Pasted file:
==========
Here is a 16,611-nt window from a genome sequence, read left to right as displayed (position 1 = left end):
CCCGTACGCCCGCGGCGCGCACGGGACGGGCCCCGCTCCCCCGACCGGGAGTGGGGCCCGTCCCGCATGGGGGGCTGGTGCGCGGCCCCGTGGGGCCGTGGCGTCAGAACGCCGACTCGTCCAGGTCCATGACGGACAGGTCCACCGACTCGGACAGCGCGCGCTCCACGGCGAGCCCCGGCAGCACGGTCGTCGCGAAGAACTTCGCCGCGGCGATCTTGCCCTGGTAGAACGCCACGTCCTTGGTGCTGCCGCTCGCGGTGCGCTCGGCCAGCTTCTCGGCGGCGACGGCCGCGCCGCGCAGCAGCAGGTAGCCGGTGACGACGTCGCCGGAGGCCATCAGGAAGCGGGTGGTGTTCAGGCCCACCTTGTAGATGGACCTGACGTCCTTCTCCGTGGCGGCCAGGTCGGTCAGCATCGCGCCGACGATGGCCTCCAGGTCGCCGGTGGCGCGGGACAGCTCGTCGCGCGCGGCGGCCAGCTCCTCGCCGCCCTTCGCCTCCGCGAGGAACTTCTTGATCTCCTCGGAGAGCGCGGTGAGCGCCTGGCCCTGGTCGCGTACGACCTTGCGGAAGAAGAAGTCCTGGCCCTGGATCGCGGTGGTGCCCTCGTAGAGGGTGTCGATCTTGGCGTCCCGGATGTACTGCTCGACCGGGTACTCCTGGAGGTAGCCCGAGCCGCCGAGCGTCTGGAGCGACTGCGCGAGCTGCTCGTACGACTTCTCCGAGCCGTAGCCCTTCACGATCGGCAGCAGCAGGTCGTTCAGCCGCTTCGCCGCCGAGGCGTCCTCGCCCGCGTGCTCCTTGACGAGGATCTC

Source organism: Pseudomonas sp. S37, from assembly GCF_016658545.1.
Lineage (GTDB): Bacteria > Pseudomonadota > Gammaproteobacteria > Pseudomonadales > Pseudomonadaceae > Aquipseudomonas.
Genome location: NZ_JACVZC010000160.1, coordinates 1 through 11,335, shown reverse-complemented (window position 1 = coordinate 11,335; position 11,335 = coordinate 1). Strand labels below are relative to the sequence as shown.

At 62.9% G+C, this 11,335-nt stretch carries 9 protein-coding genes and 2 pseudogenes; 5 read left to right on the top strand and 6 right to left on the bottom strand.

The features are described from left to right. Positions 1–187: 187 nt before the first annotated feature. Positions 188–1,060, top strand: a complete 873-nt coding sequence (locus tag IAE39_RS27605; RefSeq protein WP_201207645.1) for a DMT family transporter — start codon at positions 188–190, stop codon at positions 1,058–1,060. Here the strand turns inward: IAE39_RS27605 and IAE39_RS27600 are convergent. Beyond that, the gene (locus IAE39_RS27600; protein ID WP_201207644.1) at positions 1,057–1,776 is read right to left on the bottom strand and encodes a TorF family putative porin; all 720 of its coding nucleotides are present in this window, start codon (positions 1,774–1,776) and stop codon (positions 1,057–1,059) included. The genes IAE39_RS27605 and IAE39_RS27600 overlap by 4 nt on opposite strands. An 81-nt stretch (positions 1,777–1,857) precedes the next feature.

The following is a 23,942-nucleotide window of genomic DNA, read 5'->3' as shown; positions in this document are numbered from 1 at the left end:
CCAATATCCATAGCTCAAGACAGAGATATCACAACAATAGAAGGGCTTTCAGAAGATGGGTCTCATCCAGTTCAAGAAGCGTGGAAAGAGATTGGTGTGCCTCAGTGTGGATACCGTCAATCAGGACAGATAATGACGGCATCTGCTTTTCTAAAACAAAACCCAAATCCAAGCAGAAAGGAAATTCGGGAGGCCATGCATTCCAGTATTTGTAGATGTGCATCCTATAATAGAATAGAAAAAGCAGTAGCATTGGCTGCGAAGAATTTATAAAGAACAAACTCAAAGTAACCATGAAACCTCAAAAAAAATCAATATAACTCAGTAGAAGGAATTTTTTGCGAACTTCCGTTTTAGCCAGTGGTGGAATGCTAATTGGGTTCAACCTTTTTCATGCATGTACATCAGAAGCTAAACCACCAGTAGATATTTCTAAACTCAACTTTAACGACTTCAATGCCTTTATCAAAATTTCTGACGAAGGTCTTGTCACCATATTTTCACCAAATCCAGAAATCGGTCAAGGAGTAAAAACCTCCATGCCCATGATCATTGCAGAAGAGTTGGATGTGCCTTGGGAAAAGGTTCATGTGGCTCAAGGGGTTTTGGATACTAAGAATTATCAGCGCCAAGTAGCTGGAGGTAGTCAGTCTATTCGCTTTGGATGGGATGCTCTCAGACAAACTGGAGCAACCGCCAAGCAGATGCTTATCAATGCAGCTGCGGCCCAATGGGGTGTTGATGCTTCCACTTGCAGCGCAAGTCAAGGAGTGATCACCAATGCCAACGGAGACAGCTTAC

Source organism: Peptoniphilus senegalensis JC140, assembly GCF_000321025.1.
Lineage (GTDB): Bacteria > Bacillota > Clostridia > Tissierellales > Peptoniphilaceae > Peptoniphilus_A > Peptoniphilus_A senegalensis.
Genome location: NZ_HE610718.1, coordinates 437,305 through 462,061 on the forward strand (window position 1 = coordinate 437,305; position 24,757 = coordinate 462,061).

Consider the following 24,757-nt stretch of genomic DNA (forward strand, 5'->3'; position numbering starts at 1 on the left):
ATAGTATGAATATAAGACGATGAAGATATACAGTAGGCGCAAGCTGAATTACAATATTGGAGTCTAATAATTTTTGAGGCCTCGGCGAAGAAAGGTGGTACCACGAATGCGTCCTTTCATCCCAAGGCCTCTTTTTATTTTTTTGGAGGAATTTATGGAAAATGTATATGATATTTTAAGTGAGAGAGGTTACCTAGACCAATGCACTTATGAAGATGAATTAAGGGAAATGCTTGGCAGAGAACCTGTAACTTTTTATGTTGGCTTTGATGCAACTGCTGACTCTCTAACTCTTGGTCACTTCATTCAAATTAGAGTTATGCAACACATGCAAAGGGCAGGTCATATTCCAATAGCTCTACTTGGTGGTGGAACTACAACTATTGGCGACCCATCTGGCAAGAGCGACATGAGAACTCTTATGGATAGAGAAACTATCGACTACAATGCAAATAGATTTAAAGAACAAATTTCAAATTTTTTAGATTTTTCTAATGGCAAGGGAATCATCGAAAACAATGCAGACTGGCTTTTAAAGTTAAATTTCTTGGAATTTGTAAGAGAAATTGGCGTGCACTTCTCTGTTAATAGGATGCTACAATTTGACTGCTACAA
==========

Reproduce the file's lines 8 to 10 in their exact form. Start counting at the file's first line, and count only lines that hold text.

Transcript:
The following is a 23,942-nucleotide window of genomic DNA, read 5'->3' as shown; positions in this document are numbered from 1 at the left end:
CCAATATCCATAGCTCAAGACAGAGATATCACAACAATAGAAGGGCTTTCAGAAGATGGGTCTCATCCAGTTCAAGAAGCGTGGAAAGAGATTGGTGTGCCTCAGTGTGGATACCGTCAATCAGGACAGATAATGACGGCATCTGCTTTTCTAAAACAAAACCCAAATCCAAGCAGAAAGGAAATTCGGGAGGCCATGCATTCCAGTATTTGTAGATGTGCATCCTATAATAGAATAGAAAAAGCAGTAGCATTGGCTGCGAAGAATTTATAAAGAACAAACTCAAAGTAACCATGAAACCTCAAAAAAAATCAATATAACTCAGTAGAAGGAATTTTTTGCGAACTTCCGTTTTAGCCAGTGGTGGAATGCTAATTGGGTTCAACCTTTTTCATGCATGTACATCAGAAGCTAAACCACCAGTAGATATTTCTAAACTCAACTTTAACGACTTCAATGCCTTTATCAAAATTTCTGACGAAGGTCTTGTCACCATATTTTCACCAAATCCAGAAATCGGTCAAGGAGTAAAAACCTCCATGCCCATGATCATTGCAGAAGAGTTGGATGTGCCTTGGGAAAAGGTTCATGTGGCTCAAGGGGTTTTGGATACTAAGAATTATCAGCGCCAAGTAGCTGGAGGTAGTCAGTCTATTCGCTTTGGATGGGATGCTCTCAGACAAACTGGAGCAACCGCCAAGCAGATGCTTATCAATGCAGCTGCGGCCCAATGGGGTGTTGATGCTTCCACTTGCAGCGCAAGTCAAGGAGTGATCACCAATGCCAACGGAGACAGCTTAC

Source organism: Peptoniphilus senegalensis JC140, assembly GCF_000321025.1.